Long-term patient satisfaction with thermal balloon ablation for abnormal uterine bleeding

Lindsey Penezic, Kristin Riley, Gerald Harkins

Research output: Contribution to journalArticlepeer-review

5 Scopus citations

Abstract

Background and Objective: Thermal balloon ablation is a minimally invasive surgical technique that can be used to treat abnormal uterine bleeding/heavy menstrual bleeding (AUB/HMB). Most published studies to date provide information on short-term patient satisfaction and outcomes. The purpose of this study was to determine long-term patient satisfaction after thermal balloon endometrial ablation 7 to 10 years postoperatively in a population previously surveyed at the Penn State Milton S. Hershey Medical Center at 1 to 5 years postoperatively. Methods: Two-hundred fourteen patients were identified who underwent thermal balloon ablation at our institution between January 1, 2001 and December 31, 2004. These patients were mailed a 2-page survey asking for information on demographics, patient satisfaction, postoperative bleeding patterns, and the need for subsequent surgery. Satisfaction rates, amenorrhea rates, and the rates of women who required hysterectomy were calculated as percentages. Results: Ninety-seven patients returned completed surveys. The survey response rate was 62%, excluding 57 surveys that were returned as undeliverable. The follow-up interval was 93 to 129 months. Eighty-seven percent of respondents were satisfied with the results of their procedure compared with 88% in the original study. Subsequent hysterectomy was required in 21.6% of women after 7 to 10 years compared with 9% after the 1- to 5-year follow-up period. Of the 76 women who did not undergo hysterectomy, 58% reported amenorrhea and 35.5% reported minimal to light bleeding. Conclusion: This study demonstrates a consistently high patient satisfaction rate with thermal balloon ablation at our institution at 7 to 11 years postoperatively compared with 1 to 5 years postoperatively. The hysterectomy rate, however, was 2.4 times greater in the long-term follow-up period.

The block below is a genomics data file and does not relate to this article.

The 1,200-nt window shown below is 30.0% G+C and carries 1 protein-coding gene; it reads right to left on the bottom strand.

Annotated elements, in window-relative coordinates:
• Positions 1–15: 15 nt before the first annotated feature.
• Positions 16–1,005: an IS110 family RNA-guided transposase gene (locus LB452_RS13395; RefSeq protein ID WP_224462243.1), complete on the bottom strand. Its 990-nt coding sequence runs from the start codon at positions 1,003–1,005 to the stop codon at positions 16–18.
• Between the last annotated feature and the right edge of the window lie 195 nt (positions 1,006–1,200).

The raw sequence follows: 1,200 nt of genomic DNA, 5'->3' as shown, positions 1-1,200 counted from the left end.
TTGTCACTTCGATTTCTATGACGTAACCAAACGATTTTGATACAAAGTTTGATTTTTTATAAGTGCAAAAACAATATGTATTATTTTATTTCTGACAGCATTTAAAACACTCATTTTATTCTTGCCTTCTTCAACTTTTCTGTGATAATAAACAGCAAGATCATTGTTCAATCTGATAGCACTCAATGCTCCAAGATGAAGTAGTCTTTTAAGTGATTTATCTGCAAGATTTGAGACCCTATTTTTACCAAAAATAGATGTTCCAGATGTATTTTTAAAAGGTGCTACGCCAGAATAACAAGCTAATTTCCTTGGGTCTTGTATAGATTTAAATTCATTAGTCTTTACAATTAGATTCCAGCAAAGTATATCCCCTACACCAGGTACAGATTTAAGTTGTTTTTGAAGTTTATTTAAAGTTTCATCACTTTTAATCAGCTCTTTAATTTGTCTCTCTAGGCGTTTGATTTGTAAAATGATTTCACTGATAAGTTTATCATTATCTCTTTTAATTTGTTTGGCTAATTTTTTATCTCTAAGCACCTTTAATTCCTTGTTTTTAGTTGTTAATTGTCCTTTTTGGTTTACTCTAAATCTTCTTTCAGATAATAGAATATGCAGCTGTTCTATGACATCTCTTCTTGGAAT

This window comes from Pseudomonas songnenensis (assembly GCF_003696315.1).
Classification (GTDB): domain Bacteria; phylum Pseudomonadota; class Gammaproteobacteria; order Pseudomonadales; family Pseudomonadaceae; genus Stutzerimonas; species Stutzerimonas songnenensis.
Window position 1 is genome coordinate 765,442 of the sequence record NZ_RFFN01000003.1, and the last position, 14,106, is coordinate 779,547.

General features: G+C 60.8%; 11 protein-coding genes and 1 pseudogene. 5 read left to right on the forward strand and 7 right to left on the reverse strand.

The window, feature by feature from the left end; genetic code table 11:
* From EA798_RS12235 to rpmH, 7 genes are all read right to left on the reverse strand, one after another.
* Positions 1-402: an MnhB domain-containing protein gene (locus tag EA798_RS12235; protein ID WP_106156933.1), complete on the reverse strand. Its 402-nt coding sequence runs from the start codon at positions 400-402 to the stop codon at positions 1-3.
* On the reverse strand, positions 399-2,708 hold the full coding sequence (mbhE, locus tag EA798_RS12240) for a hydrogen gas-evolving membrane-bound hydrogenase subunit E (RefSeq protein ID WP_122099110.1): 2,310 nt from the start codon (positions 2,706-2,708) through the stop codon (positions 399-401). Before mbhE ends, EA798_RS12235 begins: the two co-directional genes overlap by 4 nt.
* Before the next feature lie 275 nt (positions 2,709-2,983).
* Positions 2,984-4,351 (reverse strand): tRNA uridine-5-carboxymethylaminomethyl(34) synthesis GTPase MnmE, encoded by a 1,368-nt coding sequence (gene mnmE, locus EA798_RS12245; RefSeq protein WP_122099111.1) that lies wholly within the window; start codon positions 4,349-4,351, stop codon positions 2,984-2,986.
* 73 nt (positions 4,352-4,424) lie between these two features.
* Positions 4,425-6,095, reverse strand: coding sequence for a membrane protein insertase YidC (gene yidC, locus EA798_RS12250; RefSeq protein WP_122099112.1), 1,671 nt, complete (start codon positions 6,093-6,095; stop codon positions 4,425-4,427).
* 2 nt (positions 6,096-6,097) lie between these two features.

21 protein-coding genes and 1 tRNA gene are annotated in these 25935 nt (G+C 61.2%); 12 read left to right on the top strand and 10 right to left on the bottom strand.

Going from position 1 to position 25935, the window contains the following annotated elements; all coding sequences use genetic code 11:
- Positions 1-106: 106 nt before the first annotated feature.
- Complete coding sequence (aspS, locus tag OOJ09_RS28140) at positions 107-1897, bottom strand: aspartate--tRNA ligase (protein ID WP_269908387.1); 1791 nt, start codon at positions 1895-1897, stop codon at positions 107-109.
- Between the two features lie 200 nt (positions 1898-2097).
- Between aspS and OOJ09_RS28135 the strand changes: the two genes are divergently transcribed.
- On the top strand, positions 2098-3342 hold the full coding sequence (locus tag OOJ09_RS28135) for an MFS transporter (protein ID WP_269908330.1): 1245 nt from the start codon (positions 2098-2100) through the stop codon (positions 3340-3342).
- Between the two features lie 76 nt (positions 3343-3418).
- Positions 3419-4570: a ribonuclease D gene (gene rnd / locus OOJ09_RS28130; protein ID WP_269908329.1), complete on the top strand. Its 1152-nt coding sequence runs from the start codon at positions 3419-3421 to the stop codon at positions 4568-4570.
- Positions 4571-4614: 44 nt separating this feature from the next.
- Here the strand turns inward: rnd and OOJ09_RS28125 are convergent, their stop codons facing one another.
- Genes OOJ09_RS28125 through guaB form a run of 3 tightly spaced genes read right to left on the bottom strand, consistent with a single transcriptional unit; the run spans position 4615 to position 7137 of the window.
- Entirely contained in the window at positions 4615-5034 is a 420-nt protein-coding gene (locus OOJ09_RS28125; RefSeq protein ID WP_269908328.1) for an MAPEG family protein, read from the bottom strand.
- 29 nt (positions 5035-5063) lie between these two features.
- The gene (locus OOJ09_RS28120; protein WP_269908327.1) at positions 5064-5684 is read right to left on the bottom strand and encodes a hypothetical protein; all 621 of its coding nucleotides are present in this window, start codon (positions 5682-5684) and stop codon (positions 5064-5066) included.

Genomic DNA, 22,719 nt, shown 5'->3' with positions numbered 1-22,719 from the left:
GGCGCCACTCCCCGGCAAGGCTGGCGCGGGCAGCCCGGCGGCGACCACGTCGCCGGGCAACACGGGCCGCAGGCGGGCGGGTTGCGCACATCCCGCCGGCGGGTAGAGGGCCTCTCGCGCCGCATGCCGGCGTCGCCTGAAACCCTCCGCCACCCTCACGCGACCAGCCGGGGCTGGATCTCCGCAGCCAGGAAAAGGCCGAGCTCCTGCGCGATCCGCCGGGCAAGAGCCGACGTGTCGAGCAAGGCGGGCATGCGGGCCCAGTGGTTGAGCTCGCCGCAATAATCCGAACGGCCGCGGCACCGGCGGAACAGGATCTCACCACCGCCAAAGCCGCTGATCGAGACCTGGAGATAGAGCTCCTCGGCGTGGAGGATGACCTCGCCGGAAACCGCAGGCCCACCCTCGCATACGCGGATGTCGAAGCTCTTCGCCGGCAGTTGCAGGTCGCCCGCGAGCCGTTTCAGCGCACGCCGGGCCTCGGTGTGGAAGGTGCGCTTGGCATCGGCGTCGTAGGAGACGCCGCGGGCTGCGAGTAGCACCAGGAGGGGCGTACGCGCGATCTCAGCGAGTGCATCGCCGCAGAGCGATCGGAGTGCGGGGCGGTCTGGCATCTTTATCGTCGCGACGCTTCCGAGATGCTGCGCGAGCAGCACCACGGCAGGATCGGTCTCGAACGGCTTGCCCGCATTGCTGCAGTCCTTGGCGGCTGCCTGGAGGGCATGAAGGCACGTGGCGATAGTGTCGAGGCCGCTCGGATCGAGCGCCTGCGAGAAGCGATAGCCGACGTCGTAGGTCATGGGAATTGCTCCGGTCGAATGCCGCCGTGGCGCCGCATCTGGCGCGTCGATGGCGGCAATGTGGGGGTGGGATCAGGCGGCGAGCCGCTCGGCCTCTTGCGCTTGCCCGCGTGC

Original languageEnglish (US)
Article numbere2014.00325
JournalJournal of the Society of Laparoendoscopic Surgeons
Volume18
Issue number3
DOIs
StatePublished - 2014

All Science Journal Classification (ASJC) codes

  • Surgery

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